To ensure freshness and high quality of the harvested tea, English trading companies were using the clippers - the fastest ships of that time that managed to cover the distance from China to England just in 95 days. Often, clipper captains were arranging real races, as the crew, which delivered the first cargo of tea to the Foggy Albion, was rewarded with a cash prize. Every variety of tea during transportation was marked with a coloured line on the box. According to this tradition, packages with different varieties of “Ahmad Tea” are also marked with different color lines.
Simultaneously with the expansion of tea in Asia and later in Europe, the technological progress took place, which was determined by the way of brew production. The first stage of the process was closely related to the experimental development of the drink and passed away a long time ago; the second stage began in the XIX century and continues up to today.
Nowadays, it is impossible to reliably determine the time of occurrence of the methods of tea production at the first stage of its development. However, judging by the processes in the harvested fresh tea leaves, it is possible to suppose that the first tea processing techniques were withering, fermentation and drying.
Probably, just the drying was performed by people, because the fermentation and withering of the harvested leaves started by themselves. It is not possible to determine the time, when people started to curl the tea leaves up before fermentation. But most likely, later than they started to dry, ferment and wither, because the process of curling is the most unobvious than the others.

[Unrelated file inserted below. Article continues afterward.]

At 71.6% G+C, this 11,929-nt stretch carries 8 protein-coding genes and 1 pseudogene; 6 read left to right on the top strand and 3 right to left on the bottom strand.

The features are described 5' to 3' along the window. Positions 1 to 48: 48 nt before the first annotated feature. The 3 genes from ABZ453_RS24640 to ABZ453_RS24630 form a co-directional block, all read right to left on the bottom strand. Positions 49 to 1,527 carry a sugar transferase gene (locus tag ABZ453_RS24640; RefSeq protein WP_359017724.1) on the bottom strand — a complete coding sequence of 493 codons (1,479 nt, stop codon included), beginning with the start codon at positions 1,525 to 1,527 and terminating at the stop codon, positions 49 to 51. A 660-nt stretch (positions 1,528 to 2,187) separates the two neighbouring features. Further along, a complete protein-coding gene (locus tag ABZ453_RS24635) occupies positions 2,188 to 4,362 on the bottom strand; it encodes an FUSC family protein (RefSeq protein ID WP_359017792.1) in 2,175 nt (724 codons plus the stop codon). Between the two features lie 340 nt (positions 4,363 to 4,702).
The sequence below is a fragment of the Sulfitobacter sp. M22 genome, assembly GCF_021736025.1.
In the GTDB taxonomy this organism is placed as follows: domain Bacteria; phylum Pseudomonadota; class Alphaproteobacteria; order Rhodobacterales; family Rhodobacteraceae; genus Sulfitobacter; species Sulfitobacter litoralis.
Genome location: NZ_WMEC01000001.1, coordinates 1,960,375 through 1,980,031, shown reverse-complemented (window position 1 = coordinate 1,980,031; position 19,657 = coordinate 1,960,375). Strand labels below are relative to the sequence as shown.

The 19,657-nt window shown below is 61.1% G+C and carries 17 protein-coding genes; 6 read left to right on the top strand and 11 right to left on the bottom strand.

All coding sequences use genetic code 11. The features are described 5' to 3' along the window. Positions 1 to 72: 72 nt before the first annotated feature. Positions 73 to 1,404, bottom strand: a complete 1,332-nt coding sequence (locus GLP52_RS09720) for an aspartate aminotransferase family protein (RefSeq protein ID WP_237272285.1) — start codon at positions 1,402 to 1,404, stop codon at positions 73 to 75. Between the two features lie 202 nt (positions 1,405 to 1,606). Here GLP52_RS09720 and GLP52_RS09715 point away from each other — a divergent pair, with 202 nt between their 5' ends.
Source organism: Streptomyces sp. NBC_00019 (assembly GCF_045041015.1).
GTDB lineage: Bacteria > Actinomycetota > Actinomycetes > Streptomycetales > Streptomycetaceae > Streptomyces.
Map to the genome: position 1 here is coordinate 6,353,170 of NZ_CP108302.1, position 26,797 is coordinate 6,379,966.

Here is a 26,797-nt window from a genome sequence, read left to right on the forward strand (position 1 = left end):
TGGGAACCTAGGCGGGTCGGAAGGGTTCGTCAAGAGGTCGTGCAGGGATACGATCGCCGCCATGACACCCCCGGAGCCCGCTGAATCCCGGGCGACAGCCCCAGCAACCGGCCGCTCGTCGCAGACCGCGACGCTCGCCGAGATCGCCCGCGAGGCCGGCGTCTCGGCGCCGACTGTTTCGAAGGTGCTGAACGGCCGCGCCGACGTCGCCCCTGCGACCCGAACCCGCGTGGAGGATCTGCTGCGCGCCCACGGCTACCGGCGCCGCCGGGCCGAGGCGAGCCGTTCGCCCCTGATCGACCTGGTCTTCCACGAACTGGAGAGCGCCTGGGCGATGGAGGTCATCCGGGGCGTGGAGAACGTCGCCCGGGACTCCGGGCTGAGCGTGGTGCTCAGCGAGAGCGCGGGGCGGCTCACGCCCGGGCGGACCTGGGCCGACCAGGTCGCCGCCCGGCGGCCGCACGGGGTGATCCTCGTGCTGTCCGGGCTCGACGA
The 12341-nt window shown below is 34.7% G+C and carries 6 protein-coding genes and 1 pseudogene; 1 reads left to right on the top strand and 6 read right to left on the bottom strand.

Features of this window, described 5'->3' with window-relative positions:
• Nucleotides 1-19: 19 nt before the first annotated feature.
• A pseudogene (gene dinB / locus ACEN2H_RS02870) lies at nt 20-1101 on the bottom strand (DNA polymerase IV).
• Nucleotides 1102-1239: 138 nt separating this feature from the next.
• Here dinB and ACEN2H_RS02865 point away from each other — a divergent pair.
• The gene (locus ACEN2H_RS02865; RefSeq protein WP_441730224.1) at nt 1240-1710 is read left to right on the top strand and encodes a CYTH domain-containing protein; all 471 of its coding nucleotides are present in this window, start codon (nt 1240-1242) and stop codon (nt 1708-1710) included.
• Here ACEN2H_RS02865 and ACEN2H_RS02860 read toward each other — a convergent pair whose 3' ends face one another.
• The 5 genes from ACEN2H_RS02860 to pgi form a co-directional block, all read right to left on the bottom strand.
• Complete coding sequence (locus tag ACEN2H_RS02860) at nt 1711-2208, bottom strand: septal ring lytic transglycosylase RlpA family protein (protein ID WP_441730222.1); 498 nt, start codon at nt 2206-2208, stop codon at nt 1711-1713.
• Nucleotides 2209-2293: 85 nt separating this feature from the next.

Next test of the tea leaves was pressing that was characteristic for the drink’s usage culture in the sixth century. In the X century China learned how to make the instant tea (from tea leaf juice), but this technology did not gain popularity because of its high costs. Around the X century, they started to produce a powdered tea, and, finally, in the XIV century the first stage of technological development of tea came to an end. Technological chain of the production of this drink got a modern type of “harvesting - drying - curling - fermentation – drying”.
The second stage of the tea technological development began in the XIX century with the establishment of tea factories in England. Tea factories as themselves did not make any fundamental changes in the tea production technology. However, the essence of tea production has radically changed - from the manual it developed into a mechanized, which became the reason for the development of new techniques for turning of the tea leaves into the raw for drink production.
However, there were no significant changes in the tea production until 1908, but it was only indirectly related to the factories. It was the year when the disposable tea bags appeared, which now forces out the traditional loose tea, and which is produced just by the means of the automatic lines.
The method of processing the tea dust left after the mechanic handling of tea leaves, was discovered in India, in the 50-s of the XX century, having started the production of CTC teas. The renaissance of the instant tea could be referred to the middle of XX century. It is now quite popular in many countries, and is produced by the means of rather complex technological chain. And in the recent decades the “decaffeinated” tea has started to be used – as a result of the general health concern (however the method of “release” of tea from caffeine was known a long time ago).
But the popularity of the cold tea caused the introduction of packaged and ready-to-drink teas in the beginning of the last decade.